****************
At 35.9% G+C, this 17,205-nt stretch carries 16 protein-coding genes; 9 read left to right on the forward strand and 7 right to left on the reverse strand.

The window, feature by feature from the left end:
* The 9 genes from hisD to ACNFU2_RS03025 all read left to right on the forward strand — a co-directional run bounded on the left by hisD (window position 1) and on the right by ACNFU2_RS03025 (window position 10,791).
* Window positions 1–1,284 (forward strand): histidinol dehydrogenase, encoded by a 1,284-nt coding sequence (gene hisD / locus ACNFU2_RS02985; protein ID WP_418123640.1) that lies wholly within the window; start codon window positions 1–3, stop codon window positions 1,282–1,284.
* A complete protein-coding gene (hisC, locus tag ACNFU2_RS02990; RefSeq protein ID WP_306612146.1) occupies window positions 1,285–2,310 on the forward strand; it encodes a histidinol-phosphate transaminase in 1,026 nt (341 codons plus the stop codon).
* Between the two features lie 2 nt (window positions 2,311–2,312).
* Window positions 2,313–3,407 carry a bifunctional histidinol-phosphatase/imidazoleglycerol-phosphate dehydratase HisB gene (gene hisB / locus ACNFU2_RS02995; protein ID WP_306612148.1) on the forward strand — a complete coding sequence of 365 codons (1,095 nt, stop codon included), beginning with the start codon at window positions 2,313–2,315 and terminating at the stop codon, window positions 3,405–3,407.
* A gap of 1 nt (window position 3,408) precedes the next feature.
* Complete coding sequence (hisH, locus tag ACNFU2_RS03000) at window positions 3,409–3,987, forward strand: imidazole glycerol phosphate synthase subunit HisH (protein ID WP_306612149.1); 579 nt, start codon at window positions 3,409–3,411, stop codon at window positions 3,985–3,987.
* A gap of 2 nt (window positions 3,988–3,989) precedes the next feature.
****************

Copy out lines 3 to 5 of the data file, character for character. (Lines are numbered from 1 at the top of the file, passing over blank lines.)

* The 9 genes from hisD to ACNFU2_RS03025 all read left to right on the forward strand — a co-directional run bounded on the left by hisD (window position 1) and on the right by ACNFU2_RS03025 (window position 10,791).
* Window positions 1–1,284 (forward strand): histidinol dehydrogenase, encoded by a 1,284-nt coding sequence (gene hisD / locus ACNFU2_RS02985; protein ID WP_418123640.1) that lies wholly within the window; start codon window positions 1–3, stop codon window positions 1,282–1,284.
* A complete protein-coding gene (hisC, locus tag ACNFU2_RS02990; RefSeq protein ID WP_306612146.1) occupies window positions 1,285–2,310 on the forward strand; it encodes a histidinol-phosphate transaminase in 1,026 nt (341 codons plus the stop codon).